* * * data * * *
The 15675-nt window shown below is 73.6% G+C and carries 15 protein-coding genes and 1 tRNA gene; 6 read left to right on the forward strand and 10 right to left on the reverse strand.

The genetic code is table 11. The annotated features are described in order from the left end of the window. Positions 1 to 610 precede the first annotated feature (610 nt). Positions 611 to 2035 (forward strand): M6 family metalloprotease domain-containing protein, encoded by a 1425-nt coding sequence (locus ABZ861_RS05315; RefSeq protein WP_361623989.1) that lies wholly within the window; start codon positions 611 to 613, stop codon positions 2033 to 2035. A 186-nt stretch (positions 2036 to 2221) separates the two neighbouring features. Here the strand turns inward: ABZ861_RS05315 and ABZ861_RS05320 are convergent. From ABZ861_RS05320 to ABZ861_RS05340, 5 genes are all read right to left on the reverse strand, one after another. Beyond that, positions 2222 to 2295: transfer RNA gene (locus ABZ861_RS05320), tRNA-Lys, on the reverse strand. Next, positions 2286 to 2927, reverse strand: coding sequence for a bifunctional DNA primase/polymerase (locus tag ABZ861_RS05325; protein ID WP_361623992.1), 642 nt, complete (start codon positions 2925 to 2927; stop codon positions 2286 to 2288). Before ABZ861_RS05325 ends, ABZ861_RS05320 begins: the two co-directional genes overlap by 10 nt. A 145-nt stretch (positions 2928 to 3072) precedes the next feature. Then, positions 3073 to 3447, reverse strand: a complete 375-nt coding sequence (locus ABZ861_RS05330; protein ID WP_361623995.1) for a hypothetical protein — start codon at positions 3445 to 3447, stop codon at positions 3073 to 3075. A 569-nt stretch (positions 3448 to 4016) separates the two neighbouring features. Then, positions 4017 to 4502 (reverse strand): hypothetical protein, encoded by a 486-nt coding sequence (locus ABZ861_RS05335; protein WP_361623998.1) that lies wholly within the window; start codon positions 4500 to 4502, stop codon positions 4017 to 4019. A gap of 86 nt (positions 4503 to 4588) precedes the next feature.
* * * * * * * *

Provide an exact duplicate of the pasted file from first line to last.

The 15675-nt window shown below is 73.6% G+C and carries 15 protein-coding genes and 1 tRNA gene; 6 read left to right on the forward strand and 10 right to left on the reverse strand.

The genetic code is table 11. The annotated features are described in order from the left end of the window. Positions 1 to 610 precede the first annotated feature (610 nt). Positions 611 to 2035 (forward strand): M6 family metalloprotease domain-containing protein, encoded by a 1425-nt coding sequence (locus ABZ861_RS05315; RefSeq protein WP_361623989.1) that lies wholly within the window; start codon positions 611 to 613, stop codon positions 2033 to 2035. A 186-nt stretch (positions 2036 to 2221) separates the two neighbouring features. Here the strand turns inward: ABZ861_RS05315 and ABZ861_RS05320 are convergent. From ABZ861_RS05320 to ABZ861_RS05340, 5 genes are all read right to left on the reverse strand, one after another. Beyond that, positions 2222 to 2295: transfer RNA gene (locus ABZ861_RS05320), tRNA-Lys, on the reverse strand. Next, positions 2286 to 2927, reverse strand: coding sequence for a bifunctional DNA primase/polymerase (locus tag ABZ861_RS05325; protein ID WP_361623992.1), 642 nt, complete (start codon positions 2925 to 2927; stop codon positions 2286 to 2288). Before ABZ861_RS05325 ends, ABZ861_RS05320 begins: the two co-directional genes overlap by 10 nt. A 145-nt stretch (positions 2928 to 3072) precedes the next feature. Then, positions 3073 to 3447, reverse strand: a complete 375-nt coding sequence (locus ABZ861_RS05330; protein ID WP_361623995.1) for a hypothetical protein — start codon at positions 3445 to 3447, stop codon at positions 3073 to 3075. A 569-nt stretch (positions 3448 to 4016) separates the two neighbouring features. Then, positions 4017 to 4502 (reverse strand): hypothetical protein, encoded by a 486-nt coding sequence (locus ABZ861_RS05335; protein WP_361623998.1) that lies wholly within the window; start codon positions 4500 to 4502, stop codon positions 4017 to 4019. A gap of 86 nt (positions 4503 to 4588) precedes the next feature.